Originally published in Popular Science Magazine, reproduced with permission of the magazine and the author (that would be me).

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Plate your 'Pod

How do you keep the back of your iPod clean? Sandpaper and electricity

I think Apple sells fantastic objects that look like they came from the future. And apparently, in that future we all live in velvet rooms and have no fingers—there's no other way to explain the ultra-shiny mirrored backside of my new iPod nano, which got scratched and grungy with fingerprints in exactly three seconds. So I gave it a nifty scuff shield and, while I was at it, my own logo, using a superthin layer of electroplated copper.

Electroplating is usually done in factories for things like covering car bumpers in chrome, but the process is simple. An electric current runs through an object submerged in a chemical bath along with a strip of metal called the anode. The current rips electrons from the material of the anode, turning it slowly into metal ions. The ions travel through the bath and regain electrons at the surface of the object, where they turn back into solid metal. The net effect is to coat the object with metal taken from the anode: a shiny finish in two or three minutes.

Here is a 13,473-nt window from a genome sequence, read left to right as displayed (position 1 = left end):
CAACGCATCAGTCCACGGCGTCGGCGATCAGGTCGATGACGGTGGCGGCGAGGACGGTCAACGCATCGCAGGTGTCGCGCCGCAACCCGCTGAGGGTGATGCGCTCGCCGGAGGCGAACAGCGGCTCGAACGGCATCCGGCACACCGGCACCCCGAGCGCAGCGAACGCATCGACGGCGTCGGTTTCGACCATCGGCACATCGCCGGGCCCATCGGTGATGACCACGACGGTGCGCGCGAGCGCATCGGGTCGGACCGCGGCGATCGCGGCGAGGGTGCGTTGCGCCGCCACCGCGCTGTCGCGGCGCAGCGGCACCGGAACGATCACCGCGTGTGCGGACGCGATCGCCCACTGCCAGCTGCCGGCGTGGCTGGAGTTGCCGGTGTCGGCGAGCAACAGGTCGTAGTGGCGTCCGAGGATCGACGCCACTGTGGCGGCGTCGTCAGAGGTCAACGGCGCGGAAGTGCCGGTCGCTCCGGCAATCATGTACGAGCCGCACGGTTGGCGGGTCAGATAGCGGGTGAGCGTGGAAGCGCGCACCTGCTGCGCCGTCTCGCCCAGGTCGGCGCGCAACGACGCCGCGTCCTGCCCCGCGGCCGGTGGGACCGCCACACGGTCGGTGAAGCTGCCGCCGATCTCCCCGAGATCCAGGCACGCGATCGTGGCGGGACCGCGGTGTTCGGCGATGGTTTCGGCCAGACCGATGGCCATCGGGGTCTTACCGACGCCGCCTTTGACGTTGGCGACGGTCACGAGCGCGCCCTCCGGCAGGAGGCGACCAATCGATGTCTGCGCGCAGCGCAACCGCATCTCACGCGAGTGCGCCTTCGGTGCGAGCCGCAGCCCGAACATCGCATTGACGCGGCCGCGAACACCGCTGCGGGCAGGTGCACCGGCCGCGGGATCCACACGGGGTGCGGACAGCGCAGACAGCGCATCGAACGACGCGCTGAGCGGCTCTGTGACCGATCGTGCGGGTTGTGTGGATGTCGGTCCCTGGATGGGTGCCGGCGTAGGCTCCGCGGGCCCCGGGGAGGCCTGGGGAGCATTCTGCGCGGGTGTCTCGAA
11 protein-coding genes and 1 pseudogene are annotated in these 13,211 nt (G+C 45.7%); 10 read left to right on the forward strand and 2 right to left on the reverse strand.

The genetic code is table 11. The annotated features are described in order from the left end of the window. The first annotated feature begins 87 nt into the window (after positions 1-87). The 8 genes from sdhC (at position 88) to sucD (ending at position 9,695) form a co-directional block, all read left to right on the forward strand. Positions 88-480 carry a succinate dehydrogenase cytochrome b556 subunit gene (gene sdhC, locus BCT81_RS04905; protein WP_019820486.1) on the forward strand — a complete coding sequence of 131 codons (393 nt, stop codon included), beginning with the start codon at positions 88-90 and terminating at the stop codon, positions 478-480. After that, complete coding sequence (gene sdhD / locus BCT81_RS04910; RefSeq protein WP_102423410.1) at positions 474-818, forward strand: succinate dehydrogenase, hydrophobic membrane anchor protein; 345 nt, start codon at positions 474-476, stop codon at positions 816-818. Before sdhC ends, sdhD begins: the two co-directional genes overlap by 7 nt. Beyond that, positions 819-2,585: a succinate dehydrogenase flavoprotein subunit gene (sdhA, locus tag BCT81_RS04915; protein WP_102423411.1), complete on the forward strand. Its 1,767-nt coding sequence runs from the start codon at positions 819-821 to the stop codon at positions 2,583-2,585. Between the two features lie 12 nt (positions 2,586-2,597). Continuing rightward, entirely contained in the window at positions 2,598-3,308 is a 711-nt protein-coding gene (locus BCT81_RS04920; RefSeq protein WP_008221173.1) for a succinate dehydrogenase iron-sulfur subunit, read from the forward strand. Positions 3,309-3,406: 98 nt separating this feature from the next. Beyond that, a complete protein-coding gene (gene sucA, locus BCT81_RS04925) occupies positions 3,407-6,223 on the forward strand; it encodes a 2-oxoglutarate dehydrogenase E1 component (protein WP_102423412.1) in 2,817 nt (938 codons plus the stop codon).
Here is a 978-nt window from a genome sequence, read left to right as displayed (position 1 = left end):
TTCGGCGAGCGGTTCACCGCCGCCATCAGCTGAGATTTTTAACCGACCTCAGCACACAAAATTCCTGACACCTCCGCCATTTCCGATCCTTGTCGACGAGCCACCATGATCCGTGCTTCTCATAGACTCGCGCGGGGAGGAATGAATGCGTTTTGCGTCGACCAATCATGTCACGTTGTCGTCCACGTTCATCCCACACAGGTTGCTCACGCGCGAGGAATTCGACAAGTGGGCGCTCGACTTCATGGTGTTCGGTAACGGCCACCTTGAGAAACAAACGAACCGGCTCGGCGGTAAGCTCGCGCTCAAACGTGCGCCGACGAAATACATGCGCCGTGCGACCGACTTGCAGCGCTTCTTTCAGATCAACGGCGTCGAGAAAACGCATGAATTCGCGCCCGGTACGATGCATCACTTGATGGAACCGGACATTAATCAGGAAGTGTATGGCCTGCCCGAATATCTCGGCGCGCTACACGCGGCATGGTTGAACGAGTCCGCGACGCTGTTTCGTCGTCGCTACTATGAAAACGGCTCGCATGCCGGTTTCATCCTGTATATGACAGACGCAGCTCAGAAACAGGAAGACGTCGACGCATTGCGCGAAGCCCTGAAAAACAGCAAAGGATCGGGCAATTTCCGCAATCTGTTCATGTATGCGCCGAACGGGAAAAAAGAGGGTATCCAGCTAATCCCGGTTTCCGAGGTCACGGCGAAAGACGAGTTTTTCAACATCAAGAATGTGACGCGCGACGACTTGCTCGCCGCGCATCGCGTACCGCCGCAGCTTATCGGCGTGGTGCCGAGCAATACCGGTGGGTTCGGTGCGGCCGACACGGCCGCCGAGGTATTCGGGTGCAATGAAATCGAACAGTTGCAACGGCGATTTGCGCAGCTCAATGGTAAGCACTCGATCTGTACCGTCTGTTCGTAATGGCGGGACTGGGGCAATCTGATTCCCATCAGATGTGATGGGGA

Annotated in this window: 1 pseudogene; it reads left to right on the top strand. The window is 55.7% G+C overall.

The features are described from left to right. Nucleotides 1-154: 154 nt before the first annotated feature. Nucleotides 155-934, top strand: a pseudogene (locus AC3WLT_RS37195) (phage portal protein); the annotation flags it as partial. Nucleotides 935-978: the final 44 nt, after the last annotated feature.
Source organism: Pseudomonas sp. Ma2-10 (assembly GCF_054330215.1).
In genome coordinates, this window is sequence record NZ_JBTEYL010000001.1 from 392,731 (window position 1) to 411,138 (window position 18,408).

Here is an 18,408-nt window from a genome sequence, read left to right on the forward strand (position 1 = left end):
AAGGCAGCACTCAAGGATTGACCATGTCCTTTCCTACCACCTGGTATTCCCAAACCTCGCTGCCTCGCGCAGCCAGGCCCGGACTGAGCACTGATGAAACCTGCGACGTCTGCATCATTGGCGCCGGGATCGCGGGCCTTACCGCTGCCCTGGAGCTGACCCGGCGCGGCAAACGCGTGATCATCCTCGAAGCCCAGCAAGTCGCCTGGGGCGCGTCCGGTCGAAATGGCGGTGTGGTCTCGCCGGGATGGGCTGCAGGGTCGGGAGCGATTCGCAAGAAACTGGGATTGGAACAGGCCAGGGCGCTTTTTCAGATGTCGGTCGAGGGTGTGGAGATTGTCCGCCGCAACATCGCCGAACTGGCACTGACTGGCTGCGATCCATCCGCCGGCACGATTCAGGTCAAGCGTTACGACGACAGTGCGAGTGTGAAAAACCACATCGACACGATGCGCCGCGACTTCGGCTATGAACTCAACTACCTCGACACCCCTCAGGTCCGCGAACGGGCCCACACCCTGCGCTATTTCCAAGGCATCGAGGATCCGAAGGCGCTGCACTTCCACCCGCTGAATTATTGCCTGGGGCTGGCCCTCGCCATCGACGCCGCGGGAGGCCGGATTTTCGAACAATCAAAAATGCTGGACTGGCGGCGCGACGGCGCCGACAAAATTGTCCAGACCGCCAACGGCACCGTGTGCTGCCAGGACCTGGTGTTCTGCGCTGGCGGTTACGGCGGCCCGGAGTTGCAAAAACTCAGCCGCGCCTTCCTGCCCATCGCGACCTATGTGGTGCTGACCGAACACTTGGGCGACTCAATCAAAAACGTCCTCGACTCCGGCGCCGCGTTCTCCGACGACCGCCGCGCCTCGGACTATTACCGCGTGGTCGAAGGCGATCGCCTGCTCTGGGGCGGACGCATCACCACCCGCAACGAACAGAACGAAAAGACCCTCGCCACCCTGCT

But if the solution isn't just right, or the surface not correctly prepared, the thin layer of metal won't stick. Fortunately, today you can buy plating solutions that work well out of the bottle, and unlike in the past, most aren't cyanide-based.

I created my design using a custom rubber stamp ($12.50 at a laser-cutting shop) to apply ink to the back of the iPod. The ink blocks the current, leaving an outline of my pattern. To avoid dunking my new iPod in a chemical bath, I temporarily glued a bottomless miniature tank onto its back.

It took about 10 tries, but I finally got the plating to stick even while I scrubbed the ink off with acetone. Apple products may not be perfect, but with some sandpaper, glue, lasers, industrial chemicals and two AA batteries, you can fix them.
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